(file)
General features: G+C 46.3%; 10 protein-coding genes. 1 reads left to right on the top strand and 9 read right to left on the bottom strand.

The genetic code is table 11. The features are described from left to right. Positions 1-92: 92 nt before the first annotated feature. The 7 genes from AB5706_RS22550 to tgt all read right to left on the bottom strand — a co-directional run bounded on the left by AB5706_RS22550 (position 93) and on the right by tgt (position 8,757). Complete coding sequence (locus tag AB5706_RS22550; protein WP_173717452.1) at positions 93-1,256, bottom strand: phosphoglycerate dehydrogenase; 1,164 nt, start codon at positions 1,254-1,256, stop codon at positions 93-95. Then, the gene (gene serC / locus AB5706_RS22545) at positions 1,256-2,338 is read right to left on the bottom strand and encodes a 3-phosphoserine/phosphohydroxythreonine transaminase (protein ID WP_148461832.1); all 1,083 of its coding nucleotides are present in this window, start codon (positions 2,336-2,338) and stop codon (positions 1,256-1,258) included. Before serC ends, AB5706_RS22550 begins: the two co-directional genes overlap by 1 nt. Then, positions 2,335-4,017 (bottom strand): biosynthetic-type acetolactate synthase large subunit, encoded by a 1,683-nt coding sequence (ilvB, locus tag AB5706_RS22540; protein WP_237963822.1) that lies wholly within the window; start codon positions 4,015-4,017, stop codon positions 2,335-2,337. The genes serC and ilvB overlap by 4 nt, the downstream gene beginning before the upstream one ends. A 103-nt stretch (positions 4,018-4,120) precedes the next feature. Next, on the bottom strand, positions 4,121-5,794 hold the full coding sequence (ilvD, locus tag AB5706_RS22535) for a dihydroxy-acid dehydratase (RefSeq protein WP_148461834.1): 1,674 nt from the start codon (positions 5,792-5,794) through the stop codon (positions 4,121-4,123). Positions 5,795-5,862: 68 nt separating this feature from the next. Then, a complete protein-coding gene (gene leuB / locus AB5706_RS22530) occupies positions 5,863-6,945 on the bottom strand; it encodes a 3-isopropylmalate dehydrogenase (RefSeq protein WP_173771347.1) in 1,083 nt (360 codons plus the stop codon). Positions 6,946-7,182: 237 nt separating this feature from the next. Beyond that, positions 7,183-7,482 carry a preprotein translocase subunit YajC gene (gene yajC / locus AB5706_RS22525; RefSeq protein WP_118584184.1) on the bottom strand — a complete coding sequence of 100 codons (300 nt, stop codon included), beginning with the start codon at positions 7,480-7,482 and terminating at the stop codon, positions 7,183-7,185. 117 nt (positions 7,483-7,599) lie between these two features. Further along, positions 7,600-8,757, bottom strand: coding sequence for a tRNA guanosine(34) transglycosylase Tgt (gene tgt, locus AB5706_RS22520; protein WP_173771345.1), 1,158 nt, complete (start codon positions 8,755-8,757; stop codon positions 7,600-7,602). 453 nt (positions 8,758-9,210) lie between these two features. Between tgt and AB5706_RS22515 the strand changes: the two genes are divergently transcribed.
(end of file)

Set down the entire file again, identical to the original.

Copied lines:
General features: G+C 46.3%; 10 protein-coding genes. 1 reads left to right on the top strand and 9 read right to left on the bottom strand.

The genetic code is table 11. The features are described from left to right. Positions 1-92: 92 nt before the first annotated feature. The 7 genes from AB5706_RS22550 to tgt all read right to left on the bottom strand — a co-directional run bounded on the left by AB5706_RS22550 (position 93) and on the right by tgt (position 8,757). Complete coding sequence (locus tag AB5706_RS22550; protein WP_173717452.1) at positions 93-1,256, bottom strand: phosphoglycerate dehydrogenase; 1,164 nt, start codon at positions 1,254-1,256, stop codon at positions 93-95. Then, the gene (gene serC / locus AB5706_RS22545) at positions 1,256-2,338 is read right to left on the bottom strand and encodes a 3-phosphoserine/phosphohydroxythreonine transaminase (protein ID WP_148461832.1); all 1,083 of its coding nucleotides are present in this window, start codon (positions 2,336-2,338) and stop codon (positions 1,256-1,258) included. Before serC ends, AB5706_RS22550 begins: the two co-directional genes overlap by 1 nt. Then, positions 2,335-4,017 (bottom strand): biosynthetic-type acetolactate synthase large subunit, encoded by a 1,683-nt coding sequence (ilvB, locus tag AB5706_RS22540; protein WP_237963822.1) that lies wholly within the window; start codon positions 4,015-4,017, stop codon positions 2,335-2,337. The genes serC and ilvB overlap by 4 nt, the downstream gene beginning before the upstream one ends. A 103-nt stretch (positions 4,018-4,120) precedes the next feature. Next, on the bottom strand, positions 4,121-5,794 hold the full coding sequence (ilvD, locus tag AB5706_RS22535) for a dihydroxy-acid dehydratase (RefSeq protein WP_148461834.1): 1,674 nt from the start codon (positions 5,792-5,794) through the stop codon (positions 4,121-4,123). Positions 5,795-5,862: 68 nt separating this feature from the next. Then, a complete protein-coding gene (gene leuB / locus AB5706_RS22530) occupies positions 5,863-6,945 on the bottom strand; it encodes a 3-isopropylmalate dehydrogenase (RefSeq protein WP_173771347.1) in 1,083 nt (360 codons plus the stop codon). Positions 6,946-7,182: 237 nt separating this feature from the next. Beyond that, positions 7,183-7,482 carry a preprotein translocase subunit YajC gene (gene yajC / locus AB5706_RS22525; RefSeq protein WP_118584184.1) on the bottom strand — a complete coding sequence of 100 codons (300 nt, stop codon included), beginning with the start codon at positions 7,480-7,482 and terminating at the stop codon, positions 7,183-7,185. 117 nt (positions 7,483-7,599) lie between these two features. Further along, positions 7,600-8,757, bottom strand: coding sequence for a tRNA guanosine(34) transglycosylase Tgt (gene tgt, locus AB5706_RS22520; protein WP_173771345.1), 1,158 nt, complete (start codon positions 8,755-8,757; stop codon positions 7,600-7,602). 453 nt (positions 8,758-9,210) lie between these two features. Between tgt and AB5706_RS22515 the strand changes: the two genes are divergently transcribed.